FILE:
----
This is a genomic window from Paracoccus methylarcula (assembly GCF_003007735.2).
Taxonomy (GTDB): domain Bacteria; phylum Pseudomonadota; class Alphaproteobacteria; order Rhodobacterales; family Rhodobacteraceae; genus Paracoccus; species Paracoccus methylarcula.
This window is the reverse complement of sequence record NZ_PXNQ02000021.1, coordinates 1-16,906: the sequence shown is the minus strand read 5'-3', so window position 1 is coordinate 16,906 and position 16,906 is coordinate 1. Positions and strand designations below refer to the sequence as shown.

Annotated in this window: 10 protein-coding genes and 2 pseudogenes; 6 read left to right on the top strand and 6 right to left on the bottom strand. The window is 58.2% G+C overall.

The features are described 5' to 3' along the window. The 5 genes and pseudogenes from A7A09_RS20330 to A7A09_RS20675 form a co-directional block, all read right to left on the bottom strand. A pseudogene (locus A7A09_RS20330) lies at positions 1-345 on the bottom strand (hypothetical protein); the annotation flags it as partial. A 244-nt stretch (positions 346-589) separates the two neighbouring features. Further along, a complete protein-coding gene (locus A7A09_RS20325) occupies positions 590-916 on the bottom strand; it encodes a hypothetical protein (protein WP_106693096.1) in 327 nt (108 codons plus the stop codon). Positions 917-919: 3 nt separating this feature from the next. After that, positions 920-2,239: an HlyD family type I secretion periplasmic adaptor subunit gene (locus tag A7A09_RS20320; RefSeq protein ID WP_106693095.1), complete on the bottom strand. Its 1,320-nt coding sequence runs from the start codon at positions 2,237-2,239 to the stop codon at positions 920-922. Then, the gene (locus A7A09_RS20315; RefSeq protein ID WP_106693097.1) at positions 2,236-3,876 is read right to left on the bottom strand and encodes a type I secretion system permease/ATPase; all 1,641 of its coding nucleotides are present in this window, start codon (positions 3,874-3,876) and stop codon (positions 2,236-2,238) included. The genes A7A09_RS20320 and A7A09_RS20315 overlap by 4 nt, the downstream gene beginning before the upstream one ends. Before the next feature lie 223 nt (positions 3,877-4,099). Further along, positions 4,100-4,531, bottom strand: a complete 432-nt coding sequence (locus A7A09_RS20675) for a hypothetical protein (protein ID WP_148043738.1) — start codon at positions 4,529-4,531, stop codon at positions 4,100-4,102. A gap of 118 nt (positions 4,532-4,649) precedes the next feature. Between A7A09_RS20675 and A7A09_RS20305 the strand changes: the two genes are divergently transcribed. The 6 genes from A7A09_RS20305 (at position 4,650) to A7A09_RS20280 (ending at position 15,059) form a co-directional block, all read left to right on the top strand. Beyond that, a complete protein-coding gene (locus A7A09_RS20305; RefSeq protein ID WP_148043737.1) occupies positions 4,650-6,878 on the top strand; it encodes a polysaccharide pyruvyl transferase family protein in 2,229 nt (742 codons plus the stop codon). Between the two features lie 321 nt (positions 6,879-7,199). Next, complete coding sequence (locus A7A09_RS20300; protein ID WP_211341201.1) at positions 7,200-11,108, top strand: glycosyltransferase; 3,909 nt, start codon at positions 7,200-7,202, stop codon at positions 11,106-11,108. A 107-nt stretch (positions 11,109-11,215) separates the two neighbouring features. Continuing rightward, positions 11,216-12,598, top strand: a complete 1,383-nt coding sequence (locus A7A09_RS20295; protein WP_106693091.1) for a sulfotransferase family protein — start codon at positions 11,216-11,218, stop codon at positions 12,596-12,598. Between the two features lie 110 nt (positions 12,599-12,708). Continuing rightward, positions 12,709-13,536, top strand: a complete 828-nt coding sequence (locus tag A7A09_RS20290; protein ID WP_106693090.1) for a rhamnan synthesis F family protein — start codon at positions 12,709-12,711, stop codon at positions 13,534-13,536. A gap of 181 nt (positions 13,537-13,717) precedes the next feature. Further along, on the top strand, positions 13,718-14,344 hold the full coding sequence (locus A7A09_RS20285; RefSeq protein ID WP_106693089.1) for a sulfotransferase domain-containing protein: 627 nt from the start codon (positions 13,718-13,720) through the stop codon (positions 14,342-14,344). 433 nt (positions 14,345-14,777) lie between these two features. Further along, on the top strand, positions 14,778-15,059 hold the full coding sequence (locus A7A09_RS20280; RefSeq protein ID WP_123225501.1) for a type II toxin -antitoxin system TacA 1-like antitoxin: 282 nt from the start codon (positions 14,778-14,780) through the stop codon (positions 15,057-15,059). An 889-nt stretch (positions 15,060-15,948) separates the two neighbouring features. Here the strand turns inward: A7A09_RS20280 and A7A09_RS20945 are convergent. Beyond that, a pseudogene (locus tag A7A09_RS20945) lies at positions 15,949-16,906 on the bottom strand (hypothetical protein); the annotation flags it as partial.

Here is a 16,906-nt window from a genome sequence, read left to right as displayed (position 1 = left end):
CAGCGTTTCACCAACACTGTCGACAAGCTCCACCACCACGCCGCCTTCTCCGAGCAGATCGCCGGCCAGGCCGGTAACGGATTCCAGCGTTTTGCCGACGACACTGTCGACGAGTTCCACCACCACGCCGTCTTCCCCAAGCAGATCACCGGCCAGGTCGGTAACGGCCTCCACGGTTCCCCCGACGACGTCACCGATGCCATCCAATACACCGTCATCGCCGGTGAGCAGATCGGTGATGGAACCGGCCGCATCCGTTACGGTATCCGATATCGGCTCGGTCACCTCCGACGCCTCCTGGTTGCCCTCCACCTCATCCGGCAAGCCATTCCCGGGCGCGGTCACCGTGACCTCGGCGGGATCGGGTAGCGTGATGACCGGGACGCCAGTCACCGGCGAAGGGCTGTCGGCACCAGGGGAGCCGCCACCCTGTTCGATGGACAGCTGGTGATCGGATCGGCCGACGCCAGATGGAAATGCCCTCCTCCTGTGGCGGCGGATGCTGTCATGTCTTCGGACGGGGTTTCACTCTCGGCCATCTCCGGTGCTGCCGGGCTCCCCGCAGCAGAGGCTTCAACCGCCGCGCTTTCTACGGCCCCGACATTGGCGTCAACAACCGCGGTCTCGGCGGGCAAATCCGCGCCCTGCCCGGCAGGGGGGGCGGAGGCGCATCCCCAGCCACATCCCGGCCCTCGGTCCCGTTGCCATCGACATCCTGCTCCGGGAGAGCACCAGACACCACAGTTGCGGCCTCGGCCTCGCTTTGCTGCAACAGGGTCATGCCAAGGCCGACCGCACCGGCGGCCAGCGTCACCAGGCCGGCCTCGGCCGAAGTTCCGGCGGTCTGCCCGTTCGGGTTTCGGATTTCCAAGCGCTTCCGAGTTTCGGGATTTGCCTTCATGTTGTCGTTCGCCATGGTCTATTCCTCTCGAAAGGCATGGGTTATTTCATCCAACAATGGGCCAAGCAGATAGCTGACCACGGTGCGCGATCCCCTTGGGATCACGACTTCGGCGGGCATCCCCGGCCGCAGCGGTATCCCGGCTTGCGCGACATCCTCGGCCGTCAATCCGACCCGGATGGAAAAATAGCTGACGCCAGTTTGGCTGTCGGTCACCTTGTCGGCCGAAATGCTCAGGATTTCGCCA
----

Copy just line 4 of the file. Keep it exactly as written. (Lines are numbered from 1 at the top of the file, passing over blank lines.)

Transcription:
Annotated in this window: 10 protein-coding genes and 2 pseudogenes; 6 read left to right on the top strand and 6 right to left on the bottom strand. The window is 58.2% G+C overall.